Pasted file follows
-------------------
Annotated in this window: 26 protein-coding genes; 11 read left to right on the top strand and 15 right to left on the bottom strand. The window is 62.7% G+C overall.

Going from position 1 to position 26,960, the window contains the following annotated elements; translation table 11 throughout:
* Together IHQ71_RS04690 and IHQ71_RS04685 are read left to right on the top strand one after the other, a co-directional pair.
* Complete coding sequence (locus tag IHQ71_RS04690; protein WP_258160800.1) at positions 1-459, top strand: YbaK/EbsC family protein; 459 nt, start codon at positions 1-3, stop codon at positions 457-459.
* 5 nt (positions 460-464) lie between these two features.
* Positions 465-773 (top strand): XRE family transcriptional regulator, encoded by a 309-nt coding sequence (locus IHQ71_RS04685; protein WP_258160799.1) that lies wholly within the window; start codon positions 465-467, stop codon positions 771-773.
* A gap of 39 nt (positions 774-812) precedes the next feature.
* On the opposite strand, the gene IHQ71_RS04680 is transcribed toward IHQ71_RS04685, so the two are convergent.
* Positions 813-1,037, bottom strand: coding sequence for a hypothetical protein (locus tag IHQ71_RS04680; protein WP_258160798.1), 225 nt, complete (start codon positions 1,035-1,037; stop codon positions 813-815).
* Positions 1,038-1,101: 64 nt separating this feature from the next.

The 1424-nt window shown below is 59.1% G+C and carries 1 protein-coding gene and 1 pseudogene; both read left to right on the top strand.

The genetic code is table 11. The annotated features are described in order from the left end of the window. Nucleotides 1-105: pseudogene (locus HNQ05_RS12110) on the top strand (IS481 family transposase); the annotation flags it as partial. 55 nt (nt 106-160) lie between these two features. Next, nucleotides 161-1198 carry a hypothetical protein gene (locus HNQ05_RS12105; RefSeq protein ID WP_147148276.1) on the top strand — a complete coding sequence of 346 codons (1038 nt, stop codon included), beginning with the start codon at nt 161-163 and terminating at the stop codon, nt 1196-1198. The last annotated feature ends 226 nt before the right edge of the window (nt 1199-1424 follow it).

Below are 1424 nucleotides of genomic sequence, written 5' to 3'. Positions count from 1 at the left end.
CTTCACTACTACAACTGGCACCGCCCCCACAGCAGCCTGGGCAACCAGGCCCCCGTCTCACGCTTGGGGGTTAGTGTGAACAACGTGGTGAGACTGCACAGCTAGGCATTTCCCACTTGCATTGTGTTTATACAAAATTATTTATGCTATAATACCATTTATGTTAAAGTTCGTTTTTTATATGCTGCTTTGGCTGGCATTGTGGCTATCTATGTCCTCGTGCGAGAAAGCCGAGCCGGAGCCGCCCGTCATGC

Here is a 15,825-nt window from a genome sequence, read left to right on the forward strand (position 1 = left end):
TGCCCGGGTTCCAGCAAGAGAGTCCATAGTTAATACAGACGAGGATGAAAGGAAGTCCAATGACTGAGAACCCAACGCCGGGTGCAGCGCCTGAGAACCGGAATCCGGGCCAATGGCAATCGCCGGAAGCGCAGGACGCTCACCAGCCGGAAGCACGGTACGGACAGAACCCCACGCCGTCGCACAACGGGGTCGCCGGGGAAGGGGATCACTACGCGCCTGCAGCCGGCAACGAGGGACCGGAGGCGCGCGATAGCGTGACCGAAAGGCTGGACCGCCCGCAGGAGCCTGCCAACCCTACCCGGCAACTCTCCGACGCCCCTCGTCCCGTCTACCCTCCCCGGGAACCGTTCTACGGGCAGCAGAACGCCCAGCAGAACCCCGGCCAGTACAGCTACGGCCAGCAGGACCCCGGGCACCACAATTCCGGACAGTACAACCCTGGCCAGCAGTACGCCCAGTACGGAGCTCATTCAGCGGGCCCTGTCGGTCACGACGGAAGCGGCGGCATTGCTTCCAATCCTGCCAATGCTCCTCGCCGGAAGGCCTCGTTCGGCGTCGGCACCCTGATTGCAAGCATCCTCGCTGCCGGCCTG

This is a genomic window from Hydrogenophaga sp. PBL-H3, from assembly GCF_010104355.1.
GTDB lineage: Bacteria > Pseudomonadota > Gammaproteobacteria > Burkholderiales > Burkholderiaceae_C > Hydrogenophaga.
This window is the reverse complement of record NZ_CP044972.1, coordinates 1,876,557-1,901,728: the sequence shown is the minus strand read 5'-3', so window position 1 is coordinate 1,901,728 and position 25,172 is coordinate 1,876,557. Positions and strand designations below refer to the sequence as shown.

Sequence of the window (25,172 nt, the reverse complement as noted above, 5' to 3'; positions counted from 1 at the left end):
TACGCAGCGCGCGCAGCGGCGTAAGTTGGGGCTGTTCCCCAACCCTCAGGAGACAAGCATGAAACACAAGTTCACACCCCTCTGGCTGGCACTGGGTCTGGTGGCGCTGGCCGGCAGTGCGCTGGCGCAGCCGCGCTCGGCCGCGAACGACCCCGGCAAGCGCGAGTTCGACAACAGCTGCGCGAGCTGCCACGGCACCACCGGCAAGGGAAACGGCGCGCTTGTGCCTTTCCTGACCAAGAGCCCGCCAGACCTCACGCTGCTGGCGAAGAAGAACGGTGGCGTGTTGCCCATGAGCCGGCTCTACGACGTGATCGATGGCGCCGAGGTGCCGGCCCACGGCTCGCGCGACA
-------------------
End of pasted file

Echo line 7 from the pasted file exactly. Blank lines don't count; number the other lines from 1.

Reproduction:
* A gap of 39 nt (positions 774-812) precedes the next feature.